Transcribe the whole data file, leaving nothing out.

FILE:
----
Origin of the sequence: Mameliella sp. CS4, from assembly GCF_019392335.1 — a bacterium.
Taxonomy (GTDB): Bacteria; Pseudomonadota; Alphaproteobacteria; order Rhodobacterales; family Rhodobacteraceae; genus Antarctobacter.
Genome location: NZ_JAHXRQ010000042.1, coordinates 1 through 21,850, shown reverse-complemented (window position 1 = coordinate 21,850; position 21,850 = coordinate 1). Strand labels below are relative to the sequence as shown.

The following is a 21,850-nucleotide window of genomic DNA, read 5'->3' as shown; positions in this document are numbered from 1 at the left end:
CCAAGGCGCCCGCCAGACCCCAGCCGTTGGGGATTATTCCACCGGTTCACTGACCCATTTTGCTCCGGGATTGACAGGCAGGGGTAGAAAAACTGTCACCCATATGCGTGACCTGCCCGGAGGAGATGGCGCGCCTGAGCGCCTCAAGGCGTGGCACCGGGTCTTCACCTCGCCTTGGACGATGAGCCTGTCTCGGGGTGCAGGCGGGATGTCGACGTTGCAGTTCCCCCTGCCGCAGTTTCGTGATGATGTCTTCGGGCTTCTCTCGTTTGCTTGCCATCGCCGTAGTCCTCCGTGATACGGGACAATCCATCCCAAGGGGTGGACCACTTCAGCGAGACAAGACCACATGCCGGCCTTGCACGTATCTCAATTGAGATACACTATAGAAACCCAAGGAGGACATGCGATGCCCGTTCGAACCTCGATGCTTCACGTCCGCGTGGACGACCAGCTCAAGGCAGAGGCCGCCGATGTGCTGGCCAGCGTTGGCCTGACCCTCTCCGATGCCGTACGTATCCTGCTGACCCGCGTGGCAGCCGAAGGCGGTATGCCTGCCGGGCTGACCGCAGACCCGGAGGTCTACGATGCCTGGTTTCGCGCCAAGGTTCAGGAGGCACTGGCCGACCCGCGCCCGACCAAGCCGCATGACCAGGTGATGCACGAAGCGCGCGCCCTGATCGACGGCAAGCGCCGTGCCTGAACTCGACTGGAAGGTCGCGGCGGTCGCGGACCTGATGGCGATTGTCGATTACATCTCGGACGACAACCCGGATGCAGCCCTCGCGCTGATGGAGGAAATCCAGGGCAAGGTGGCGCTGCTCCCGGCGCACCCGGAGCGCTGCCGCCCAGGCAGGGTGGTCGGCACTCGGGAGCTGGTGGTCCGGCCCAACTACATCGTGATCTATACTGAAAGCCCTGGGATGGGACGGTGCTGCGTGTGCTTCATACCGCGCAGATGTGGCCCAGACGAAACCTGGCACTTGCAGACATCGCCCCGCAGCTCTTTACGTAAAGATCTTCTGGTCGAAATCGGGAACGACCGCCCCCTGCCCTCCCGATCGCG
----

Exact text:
Origin of the sequence: Mameliella sp. CS4, from assembly GCF_019392335.1 — a bacterium.
Taxonomy (GTDB): Bacteria; Pseudomonadota; Alphaproteobacteria; order Rhodobacterales; family Rhodobacteraceae; genus Antarctobacter.
Genome location: NZ_JAHXRQ010000042.1, coordinates 1 through 21,850, shown reverse-complemented (window position 1 = coordinate 21,850; position 21,850 = coordinate 1). Strand labels below are relative to the sequence as shown.

The following is a 21,850-nucleotide window of genomic DNA, read 5'->3' as shown; positions in this document are numbered from 1 at the left end:
CCAAGGCGCCCGCCAGACCCCAGCCGTTGGGGATTATTCCACCGGTTCACTGACCCATTTTGCTCCGGGATTGACAGGCAGGGGTAGAAAAACTGTCACCCATATGCGTGACCTGCCCGGAGGAGATGGCGCGCCTGAGCGCCTCAAGGCGTGGCACCGGGTCTTCACCTCGCCTTGGACGATGAGCCTGTCTCGGGGTGCAGGCGGGATGTCGACGTTGCAGTTCCCCCTGCCGCAGTTTCGTGATGATGTCTTCGGGCTTCTCTCGTTTGCTTGCCATCGCCGTAGTCCTCCGTGATACGGGACAATCCATCCCAAGGGGTGGACCACTTCAGCGAGACAAGACCACATGCCGGCCTTGCACGTATCTCAATTGAGATACACTATAGAAACCCAAGGAGGACATGCGATGCCCGTTCGAACCTCGATGCTTCACGTCCGCGTGGACGACCAGCTCAAGGCAGAGGCCGCCGATGTGCTGGCCAGCGTTGGCCTGACCCTCTCCGATGCCGTACGTATCCTGCTGACCCGCGTGGCAGCCGAAGGCGGTATGCCTGCCGGGCTGACCGCAGACCCGGAGGTCTACGATGCCTGGTTTCGCGCCAAGGTTCAGGAGGCACTGGCCGACCCGCGCCCGACCAAGCCGCATGACCAGGTGATGCACGAAGCGCGCGCCCTGATCGACGGCAAGCGCCGTGCCTGAACTCGACTGGAAGGTCGCGGCGGTCGCGGACCTGATGGCGATTGTCGATTACATCTCGGACGACAACCCGGATGCAGCCCTCGCGCTGATGGAGGAAATCCAGGGCAAGGTGGCGCTGCTCCCGGCGCACCCGGAGCGCTGCCGCCCAGGCAGGGTGGTCGGCACTCGGGAGCTGGTGGTCCGGCCCAACTACATCGTGATCTATACTGAAAGCCCTGGGATGGGACGGTGCTGCGTGTGCTTCATACCGCGCAGATGTGGCCCAGACGAAACCTGGCACTTGCAGACATCGCCCCGCAGCTCTTTACGTAAAGATCTTCTGGTCGAAATCGGGAACGACCGCCCCCTGCCCTCCCGATCGCG